Wireless use restrictions. In some environments, the use of wireless functions (e.g., Bluetooth® wireless technology) may be restricted. Such restrictions may apply aboard airplanes, in hospitals, near explosives, or in hazardous locations. If you are unsure of the policy that applies to the use of this device, please ask for authorization to use it before turning it on. (Bluetooth® is a registered trademark of Bluetooth SIG, Inc.)

Security, antitheft, and radiofrequency identification (RFID) devices. Some antitheft devices, such as those used at entrances or exits of department stores, libraries, and other public places, and airport security screening devices may affect stimulation. Additionally, RFID devices, which are often used to read identification badges, as well as some tag deactivation devices, such as those used at payment counters at stores and loan desks at libraries, may also affect stimulation. Patients who are implanted with nonadjacent multiple leads and patients who are sensitive to low stimulation thresholds may experience a momentary increase in their perceived stimulation, which some patients have described as uncomfortable or jolting. Patients should cautiously approach such devices and should request help to bypass them. If they must go through a gate or doorway containing this type of device, patients should turn off their IPG and proceed with caution, being sure to move through the device quickly.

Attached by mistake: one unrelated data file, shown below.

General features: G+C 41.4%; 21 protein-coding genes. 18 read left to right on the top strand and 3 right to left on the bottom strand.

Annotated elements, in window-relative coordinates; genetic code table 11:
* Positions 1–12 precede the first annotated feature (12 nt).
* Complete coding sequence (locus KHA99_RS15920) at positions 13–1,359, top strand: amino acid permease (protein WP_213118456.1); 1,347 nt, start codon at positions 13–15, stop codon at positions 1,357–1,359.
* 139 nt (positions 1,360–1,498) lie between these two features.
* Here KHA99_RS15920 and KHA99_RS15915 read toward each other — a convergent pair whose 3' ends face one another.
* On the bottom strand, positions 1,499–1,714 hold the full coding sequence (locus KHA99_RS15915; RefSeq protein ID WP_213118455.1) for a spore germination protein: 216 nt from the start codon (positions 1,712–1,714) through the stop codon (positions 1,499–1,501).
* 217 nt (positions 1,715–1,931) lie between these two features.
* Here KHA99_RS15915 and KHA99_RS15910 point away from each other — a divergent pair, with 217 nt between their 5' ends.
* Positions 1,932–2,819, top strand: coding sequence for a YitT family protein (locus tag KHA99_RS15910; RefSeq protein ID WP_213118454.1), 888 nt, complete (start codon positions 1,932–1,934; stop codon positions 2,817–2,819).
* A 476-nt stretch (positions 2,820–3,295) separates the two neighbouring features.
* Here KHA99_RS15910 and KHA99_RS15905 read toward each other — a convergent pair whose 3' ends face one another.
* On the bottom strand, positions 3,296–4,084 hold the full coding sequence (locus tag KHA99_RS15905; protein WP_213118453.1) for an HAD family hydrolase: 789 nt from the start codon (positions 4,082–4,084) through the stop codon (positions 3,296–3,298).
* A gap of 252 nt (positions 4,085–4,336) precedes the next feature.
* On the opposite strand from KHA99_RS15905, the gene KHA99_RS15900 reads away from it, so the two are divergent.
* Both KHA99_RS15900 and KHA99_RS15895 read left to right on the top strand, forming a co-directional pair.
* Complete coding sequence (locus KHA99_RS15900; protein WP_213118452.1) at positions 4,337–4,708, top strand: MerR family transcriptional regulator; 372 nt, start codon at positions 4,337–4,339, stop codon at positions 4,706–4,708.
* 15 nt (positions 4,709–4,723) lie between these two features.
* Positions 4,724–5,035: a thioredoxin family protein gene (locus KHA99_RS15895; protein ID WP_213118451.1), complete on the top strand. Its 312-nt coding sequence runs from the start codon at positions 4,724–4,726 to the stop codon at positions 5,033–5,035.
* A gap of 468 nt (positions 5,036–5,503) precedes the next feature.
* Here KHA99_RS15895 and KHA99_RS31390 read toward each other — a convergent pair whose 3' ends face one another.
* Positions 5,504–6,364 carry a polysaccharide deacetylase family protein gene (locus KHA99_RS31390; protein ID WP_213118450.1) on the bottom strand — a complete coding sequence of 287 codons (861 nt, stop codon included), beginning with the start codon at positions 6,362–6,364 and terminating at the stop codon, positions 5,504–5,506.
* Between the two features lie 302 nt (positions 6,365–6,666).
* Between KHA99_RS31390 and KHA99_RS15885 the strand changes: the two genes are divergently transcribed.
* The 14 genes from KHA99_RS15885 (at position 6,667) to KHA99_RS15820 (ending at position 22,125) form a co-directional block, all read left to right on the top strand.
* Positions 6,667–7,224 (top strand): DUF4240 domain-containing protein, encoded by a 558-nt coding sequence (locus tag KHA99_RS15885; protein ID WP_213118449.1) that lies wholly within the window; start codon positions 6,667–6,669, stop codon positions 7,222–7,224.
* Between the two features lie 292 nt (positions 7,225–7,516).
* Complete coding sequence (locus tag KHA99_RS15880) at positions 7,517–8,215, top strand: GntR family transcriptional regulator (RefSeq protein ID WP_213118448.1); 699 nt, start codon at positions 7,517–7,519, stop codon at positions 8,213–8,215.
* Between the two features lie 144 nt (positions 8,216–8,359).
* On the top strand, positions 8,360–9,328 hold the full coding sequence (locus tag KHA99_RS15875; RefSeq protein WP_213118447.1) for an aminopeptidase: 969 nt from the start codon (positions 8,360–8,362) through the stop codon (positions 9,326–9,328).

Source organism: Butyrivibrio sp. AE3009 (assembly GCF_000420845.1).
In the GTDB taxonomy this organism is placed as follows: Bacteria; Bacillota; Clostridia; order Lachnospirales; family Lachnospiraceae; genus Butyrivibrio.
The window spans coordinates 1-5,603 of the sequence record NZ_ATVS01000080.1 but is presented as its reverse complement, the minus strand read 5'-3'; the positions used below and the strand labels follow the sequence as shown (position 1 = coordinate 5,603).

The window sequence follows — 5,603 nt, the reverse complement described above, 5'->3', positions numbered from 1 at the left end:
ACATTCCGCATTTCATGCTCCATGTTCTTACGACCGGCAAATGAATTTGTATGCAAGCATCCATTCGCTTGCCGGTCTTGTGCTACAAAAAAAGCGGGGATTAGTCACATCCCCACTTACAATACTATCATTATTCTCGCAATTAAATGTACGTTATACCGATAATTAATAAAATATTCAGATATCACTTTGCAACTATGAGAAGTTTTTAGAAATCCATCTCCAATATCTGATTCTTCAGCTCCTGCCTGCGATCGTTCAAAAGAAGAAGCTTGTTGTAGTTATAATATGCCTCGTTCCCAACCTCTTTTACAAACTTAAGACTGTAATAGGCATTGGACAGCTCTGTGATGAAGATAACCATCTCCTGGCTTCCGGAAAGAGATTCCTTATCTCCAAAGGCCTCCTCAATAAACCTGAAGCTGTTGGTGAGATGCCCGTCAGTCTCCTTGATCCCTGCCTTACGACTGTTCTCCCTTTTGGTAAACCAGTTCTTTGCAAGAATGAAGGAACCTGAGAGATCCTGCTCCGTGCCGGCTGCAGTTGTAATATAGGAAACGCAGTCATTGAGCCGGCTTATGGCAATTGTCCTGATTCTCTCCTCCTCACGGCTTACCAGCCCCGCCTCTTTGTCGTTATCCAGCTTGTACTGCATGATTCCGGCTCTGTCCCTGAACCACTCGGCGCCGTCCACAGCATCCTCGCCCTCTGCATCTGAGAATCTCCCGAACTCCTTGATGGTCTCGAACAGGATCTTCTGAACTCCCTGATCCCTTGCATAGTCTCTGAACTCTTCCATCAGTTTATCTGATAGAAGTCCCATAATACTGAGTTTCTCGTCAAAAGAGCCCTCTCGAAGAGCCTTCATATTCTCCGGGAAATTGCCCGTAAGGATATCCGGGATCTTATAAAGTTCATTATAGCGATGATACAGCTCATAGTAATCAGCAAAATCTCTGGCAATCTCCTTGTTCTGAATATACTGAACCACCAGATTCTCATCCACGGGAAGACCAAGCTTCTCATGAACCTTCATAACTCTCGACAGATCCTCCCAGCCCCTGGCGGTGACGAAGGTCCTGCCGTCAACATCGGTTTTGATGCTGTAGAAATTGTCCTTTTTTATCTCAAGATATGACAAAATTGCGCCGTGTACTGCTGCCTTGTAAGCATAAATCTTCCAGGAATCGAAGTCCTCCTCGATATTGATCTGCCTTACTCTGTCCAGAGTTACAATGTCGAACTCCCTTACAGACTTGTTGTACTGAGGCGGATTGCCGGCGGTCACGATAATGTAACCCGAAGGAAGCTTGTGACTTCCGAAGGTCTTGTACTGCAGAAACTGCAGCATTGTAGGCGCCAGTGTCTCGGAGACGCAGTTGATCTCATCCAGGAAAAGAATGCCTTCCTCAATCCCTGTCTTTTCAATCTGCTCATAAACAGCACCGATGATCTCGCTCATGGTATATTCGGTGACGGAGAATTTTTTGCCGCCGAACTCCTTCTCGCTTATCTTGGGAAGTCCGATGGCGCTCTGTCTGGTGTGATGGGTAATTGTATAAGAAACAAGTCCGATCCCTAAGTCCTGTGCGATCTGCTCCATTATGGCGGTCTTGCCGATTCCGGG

Mobile phones. While interference with mobile phones is not anticipated, technology continues to change and interaction between a neurostimulation system and a mobile phone is possible. Advise patients to contact their physician if they are concerned about their mobile phone interacting with their neurostimulation system.

Adverse Effects

  • Unpleasant sensations or motor disturbances, including involuntary movement, caused by stimulation at high outputs (if either occurs, turn off your IPG immediately.)
  • Undesirable changes in stimulation, which may be related to cellular changes in tissue around the electrodes, changes in electrode position, loose electrical connections, or lead failure or breakage
  • Stimulation in unwanted places (such as stimulation of the chest wall)
  • Lead migration, causing changes in stimulation or reduced pain relief
  • Epidural hemorrhage, hematoma, infection, spinal cord compression, or paralysis from placement of a lead in the epidural space
  • Cerebrospinal fluid (CSF) leakage
  • Tissue damage or nerve damage
  • Paralysis, weakness, clumsiness, numbness, sensory loss, or pain below the level of the implant
  • Pain or bleeding where the needle was inserted
  • Persistent pain at the electrode or IPG site
  • Escalating pain
  • Seroma (mass or swelling) at the implant site
  • Headache
  • Allergic or rejection response to device or implant materials
  • Implant migration or skin erosion around the implant
  • Battery failure, leakage, or both
  • Hardware malfunction that requires replacing the neurostimulator
  • Pain from a noninjurious stimulus to the skin or an exaggerated sense of pain

In addition to those risks commonly associated with surgery, the following risks are associated with using this neurostimulation system:

Additional risks to the patients, as a result of the placement and stimulation of the lead in the area of the dorsal root ganglion (DRG), include pain from setting the stimulation parameters too high. This may occur once the lead is in place and is connected to the neurostimulator and activated. The neurostimulator is controlled by a trained operator and the starting point for the stimulation will be set to the lowest available settings. Additionally, all patients will be awake and conversant during the procedure to minimize the impact.